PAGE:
Thai people with ethnic Chinese ancestry went shopping in Bangkok’s Yaowarat area on Sunday for items to be used for the worship of their gods and ancestors on Monday.
The prices of goods were slightly higher than normal due to the high demand, according to The Centre for Economic and Business Forecasting of the University of the Thai Chamber of Commerce. The centre has estimated that consumer spending during the Chinese New Year period would see a 11-year high, with at least Bt58 billion changing hands due to the high demand and the increased prices of goods.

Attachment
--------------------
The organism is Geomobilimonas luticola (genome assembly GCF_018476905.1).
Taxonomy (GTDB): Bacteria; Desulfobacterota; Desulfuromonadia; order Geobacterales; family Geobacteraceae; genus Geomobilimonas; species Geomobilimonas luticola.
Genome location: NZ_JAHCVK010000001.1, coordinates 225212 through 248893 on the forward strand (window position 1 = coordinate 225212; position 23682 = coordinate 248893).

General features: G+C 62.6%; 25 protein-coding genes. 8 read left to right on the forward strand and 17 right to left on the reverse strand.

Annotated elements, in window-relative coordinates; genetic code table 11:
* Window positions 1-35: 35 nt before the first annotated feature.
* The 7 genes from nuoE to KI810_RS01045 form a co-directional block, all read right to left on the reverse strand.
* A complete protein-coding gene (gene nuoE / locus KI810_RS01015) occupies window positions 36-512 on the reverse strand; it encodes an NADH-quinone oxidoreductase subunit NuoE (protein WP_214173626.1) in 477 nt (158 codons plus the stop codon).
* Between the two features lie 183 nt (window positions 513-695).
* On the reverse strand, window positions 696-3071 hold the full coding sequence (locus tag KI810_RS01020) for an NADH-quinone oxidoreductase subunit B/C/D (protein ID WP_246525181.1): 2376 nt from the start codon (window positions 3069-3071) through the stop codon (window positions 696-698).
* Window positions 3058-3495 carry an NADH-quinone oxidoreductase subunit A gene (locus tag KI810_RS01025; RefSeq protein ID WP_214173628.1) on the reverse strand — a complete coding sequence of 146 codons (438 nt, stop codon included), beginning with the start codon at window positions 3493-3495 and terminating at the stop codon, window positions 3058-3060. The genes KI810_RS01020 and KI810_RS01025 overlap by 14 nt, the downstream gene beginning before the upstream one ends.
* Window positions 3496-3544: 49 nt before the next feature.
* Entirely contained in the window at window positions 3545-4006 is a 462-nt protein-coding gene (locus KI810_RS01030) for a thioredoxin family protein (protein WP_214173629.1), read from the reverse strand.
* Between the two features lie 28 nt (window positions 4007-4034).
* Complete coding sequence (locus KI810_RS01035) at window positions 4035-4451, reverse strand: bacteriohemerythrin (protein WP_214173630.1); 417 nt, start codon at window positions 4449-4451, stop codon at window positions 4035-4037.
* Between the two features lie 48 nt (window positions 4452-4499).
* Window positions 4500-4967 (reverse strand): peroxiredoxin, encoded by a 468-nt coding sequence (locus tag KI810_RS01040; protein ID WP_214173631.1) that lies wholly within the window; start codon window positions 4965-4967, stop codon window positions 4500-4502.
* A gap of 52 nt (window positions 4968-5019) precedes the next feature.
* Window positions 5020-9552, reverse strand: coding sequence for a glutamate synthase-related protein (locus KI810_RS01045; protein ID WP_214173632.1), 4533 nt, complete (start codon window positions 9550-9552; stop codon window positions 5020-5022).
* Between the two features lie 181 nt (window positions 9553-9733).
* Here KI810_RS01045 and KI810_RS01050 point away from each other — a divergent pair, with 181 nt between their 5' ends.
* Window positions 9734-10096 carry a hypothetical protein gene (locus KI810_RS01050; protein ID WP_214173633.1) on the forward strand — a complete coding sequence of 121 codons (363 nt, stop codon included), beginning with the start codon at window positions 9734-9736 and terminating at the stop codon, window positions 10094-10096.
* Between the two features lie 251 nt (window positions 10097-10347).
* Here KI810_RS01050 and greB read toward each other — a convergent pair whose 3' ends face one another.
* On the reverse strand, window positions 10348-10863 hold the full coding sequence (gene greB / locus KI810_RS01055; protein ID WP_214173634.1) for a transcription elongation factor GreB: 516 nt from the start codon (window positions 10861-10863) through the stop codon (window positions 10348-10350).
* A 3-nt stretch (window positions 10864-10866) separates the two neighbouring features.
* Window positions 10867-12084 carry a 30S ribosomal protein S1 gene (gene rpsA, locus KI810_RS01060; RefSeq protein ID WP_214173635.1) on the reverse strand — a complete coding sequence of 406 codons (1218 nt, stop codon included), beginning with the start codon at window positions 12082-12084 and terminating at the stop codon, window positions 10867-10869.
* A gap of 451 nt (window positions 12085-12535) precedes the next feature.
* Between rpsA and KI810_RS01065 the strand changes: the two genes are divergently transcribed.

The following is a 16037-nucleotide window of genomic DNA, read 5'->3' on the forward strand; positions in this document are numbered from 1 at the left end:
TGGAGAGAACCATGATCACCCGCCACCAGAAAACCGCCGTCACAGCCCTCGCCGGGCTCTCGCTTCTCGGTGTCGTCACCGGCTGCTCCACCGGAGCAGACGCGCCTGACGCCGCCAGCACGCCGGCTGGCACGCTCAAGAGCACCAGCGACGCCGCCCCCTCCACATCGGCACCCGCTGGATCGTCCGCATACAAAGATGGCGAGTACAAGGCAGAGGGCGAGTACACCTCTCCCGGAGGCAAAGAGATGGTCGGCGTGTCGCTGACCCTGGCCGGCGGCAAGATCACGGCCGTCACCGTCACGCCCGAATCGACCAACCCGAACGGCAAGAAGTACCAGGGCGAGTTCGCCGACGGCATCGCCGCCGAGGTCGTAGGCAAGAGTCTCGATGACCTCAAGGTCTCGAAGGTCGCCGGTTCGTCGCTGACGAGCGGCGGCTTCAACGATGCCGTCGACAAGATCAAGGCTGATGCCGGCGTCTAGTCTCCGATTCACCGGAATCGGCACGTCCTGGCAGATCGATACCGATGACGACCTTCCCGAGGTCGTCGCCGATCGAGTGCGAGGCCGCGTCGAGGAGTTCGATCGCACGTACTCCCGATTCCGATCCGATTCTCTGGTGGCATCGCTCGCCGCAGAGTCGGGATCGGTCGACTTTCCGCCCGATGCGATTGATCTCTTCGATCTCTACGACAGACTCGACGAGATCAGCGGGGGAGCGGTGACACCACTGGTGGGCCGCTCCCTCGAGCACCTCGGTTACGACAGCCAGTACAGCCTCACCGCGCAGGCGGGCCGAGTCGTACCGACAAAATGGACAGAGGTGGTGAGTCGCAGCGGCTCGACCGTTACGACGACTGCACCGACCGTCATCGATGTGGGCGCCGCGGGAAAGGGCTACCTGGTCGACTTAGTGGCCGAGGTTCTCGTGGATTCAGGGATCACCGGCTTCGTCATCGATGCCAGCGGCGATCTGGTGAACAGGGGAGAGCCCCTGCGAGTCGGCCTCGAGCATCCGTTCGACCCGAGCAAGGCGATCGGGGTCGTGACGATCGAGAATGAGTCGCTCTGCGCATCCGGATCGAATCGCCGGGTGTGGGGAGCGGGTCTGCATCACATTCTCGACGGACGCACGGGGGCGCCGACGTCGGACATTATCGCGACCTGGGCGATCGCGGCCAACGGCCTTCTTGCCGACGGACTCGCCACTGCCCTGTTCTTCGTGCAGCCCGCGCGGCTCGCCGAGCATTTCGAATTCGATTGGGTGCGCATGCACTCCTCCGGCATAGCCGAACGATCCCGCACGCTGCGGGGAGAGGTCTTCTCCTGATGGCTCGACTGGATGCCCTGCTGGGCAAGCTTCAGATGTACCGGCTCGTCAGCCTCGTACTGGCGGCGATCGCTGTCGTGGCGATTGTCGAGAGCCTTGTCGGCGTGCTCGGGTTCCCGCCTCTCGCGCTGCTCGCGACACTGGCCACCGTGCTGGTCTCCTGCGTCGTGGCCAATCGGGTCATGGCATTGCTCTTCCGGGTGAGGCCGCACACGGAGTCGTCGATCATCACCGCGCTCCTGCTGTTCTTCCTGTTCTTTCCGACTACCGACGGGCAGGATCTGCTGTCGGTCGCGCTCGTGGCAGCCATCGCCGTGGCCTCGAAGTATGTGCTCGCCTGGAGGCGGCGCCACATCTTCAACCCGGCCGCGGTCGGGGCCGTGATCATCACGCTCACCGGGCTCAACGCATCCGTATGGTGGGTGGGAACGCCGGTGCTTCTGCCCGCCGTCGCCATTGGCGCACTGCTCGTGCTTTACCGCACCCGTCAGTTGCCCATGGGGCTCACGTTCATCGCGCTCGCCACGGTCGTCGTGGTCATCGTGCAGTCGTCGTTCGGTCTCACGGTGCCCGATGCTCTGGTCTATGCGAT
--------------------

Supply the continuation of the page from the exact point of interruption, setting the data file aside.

In Thailand, the Chinese New Year celebrations last three days. They are: the New Year’s Eve (Sunday), known in Thai as “Wan Jai”, when people shop for food and materials for the worship of their gods and ancestors; the “End of the Year” day falls on Monday, known as “Wan Wai”, when people pray for prosperity for the whole year and also pay respects to their ancestors. The “New Year” day this year falls on Tuesday, known as “Wan Thiew”.
On New Year’s day, people wear new dresses and visit senior relatives. The day is considered auspicious hence people refrain from actions considered sinful or certain “inauspicious” activities such as fighting, using knives or cleaning houses.